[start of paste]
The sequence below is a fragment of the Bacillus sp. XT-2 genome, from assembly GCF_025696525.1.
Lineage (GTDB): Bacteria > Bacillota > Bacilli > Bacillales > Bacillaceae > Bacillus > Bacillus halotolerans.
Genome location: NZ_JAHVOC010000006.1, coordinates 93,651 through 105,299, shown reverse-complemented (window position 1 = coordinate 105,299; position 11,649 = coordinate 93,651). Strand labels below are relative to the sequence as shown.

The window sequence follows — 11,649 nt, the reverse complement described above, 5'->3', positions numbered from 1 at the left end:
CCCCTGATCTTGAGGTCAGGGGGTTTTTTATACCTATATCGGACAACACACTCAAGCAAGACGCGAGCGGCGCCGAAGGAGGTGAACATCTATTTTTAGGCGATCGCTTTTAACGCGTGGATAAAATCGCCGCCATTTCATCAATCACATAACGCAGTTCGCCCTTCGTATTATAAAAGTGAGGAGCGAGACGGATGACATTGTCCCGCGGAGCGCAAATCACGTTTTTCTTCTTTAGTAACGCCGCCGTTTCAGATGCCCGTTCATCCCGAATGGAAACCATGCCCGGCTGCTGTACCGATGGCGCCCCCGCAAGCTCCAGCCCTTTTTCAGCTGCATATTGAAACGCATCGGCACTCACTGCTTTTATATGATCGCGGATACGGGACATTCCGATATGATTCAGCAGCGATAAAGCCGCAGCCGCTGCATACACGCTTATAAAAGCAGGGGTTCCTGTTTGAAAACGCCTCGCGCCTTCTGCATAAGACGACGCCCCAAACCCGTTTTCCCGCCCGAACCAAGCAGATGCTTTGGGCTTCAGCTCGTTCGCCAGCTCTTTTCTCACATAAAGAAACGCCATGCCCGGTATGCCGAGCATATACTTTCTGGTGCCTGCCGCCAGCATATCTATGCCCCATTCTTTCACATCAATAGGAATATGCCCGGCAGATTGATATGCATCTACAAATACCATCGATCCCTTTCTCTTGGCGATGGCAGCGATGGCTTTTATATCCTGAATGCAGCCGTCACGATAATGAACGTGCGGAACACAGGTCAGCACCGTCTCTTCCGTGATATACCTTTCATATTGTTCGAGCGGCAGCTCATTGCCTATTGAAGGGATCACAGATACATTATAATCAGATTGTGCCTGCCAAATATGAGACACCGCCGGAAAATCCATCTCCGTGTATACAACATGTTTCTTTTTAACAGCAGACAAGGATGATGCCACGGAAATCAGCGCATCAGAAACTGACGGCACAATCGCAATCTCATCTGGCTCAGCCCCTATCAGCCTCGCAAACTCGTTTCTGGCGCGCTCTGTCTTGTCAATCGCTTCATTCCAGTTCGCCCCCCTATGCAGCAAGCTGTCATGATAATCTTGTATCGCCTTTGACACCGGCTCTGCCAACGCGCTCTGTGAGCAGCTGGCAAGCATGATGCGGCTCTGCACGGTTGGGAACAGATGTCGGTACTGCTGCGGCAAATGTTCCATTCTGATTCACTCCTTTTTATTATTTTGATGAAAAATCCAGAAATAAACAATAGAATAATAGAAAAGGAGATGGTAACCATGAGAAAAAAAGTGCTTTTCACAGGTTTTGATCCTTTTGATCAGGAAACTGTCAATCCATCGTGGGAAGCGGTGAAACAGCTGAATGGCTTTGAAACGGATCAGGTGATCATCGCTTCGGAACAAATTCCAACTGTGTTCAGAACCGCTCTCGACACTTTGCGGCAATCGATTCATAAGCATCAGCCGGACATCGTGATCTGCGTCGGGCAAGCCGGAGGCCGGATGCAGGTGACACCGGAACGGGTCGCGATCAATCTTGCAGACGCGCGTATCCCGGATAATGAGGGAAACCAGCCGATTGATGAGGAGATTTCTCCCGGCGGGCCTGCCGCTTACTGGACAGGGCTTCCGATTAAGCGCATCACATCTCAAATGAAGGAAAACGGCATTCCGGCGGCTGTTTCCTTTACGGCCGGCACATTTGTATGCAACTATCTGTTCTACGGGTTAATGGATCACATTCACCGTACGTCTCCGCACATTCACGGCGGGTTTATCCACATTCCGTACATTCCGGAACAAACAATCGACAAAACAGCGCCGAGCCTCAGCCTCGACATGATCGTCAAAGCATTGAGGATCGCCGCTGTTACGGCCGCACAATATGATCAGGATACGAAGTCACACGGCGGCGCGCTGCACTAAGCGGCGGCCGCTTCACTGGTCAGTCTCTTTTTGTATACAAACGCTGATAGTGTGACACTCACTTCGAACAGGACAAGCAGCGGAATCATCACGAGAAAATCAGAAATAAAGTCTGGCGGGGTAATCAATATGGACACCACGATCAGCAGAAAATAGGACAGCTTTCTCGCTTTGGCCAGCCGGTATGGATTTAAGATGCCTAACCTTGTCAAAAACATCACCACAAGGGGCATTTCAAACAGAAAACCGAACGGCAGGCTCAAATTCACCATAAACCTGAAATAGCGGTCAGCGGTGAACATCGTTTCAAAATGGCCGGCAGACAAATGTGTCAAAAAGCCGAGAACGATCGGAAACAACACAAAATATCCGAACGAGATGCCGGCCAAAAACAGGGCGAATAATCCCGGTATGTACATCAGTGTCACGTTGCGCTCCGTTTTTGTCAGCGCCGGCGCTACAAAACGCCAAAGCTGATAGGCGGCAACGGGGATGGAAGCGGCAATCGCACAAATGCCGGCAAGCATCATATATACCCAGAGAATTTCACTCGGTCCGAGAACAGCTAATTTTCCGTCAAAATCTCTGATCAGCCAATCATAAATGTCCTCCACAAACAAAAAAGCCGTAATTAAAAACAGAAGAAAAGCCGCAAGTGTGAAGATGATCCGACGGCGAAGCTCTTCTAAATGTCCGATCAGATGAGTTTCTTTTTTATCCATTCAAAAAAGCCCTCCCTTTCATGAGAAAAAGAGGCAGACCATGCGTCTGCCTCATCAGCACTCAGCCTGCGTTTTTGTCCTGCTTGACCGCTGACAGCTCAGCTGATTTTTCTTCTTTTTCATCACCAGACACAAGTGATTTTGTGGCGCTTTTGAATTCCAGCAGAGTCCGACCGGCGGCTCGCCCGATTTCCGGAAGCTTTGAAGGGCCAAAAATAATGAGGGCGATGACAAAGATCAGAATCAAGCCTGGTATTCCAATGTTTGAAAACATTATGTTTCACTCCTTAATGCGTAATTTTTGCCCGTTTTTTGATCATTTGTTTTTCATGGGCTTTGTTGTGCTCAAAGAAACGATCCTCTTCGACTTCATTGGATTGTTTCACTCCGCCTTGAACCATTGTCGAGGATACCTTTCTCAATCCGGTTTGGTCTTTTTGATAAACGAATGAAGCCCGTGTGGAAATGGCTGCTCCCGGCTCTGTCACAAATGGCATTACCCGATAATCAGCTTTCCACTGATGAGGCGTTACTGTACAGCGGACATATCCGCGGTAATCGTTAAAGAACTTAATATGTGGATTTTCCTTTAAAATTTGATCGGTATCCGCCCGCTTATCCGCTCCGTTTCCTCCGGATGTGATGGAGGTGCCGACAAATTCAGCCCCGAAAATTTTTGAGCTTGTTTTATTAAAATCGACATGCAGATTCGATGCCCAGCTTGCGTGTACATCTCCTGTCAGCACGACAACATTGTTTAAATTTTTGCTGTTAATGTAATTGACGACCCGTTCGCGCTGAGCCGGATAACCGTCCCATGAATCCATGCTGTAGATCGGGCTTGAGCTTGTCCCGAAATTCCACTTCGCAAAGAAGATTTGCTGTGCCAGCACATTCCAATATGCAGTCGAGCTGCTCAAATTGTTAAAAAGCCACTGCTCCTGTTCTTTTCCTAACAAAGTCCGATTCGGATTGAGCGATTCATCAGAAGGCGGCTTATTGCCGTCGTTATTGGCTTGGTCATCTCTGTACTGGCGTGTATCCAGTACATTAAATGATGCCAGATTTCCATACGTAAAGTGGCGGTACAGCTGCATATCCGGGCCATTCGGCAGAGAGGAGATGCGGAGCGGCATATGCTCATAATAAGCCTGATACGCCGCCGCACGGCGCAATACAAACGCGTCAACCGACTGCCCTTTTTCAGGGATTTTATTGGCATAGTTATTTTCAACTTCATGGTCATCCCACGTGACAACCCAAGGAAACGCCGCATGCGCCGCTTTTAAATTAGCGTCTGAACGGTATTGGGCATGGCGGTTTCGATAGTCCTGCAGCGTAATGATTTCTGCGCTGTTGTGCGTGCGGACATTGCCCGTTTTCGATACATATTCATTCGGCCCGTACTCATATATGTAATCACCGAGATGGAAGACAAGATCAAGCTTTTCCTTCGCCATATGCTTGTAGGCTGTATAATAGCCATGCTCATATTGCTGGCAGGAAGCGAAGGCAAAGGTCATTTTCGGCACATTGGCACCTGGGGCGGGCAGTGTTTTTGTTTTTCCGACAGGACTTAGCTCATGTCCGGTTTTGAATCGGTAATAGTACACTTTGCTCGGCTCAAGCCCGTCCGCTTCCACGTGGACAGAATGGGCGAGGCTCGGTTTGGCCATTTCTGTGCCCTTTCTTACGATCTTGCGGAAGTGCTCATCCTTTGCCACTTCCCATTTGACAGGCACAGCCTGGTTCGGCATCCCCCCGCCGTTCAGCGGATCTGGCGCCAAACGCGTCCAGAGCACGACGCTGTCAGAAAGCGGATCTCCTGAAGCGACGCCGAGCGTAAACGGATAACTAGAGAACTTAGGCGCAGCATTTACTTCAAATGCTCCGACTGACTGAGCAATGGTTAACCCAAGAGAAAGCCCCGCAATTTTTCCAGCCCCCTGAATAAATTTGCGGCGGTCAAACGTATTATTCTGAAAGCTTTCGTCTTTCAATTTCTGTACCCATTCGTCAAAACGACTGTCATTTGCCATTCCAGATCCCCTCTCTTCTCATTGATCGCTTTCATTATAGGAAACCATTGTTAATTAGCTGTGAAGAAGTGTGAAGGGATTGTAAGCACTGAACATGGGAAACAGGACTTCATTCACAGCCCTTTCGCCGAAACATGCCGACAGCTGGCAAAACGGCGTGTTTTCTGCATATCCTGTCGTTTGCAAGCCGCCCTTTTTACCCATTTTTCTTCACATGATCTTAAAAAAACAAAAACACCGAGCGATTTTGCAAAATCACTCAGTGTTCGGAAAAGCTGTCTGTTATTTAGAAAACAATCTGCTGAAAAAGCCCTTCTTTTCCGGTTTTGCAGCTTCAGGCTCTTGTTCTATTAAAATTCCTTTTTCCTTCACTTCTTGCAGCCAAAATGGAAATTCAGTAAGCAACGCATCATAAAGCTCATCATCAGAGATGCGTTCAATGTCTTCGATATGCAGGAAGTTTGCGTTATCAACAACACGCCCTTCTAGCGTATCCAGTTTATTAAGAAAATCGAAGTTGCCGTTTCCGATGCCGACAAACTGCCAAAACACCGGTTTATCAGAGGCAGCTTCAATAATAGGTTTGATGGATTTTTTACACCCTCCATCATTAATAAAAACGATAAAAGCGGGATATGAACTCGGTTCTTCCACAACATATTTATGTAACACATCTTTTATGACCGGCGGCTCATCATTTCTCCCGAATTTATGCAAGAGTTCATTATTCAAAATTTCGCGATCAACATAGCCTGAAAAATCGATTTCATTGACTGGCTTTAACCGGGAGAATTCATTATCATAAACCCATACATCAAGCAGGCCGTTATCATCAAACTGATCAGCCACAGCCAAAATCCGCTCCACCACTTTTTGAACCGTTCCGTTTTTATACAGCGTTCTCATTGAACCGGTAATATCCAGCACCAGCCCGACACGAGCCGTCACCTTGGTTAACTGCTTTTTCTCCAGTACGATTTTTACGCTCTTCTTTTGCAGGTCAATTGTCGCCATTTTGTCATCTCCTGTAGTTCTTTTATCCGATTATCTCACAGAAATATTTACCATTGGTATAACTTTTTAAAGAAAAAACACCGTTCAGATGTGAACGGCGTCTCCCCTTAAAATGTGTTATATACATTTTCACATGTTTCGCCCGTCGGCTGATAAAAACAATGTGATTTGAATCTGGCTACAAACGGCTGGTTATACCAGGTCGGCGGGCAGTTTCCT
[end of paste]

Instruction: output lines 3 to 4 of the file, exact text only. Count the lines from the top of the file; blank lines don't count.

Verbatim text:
Genome location: NZ_JAHVOC010000006.1, coordinates 93,651 through 105,299, shown reverse-complemented (window position 1 = coordinate 105,299; position 11,649 = coordinate 93,651). Strand labels below are relative to the sequence as shown.

The window sequence follows — 11,649 nt, the reverse complement described above, 5'->3', positions numbered from 1 at the left end: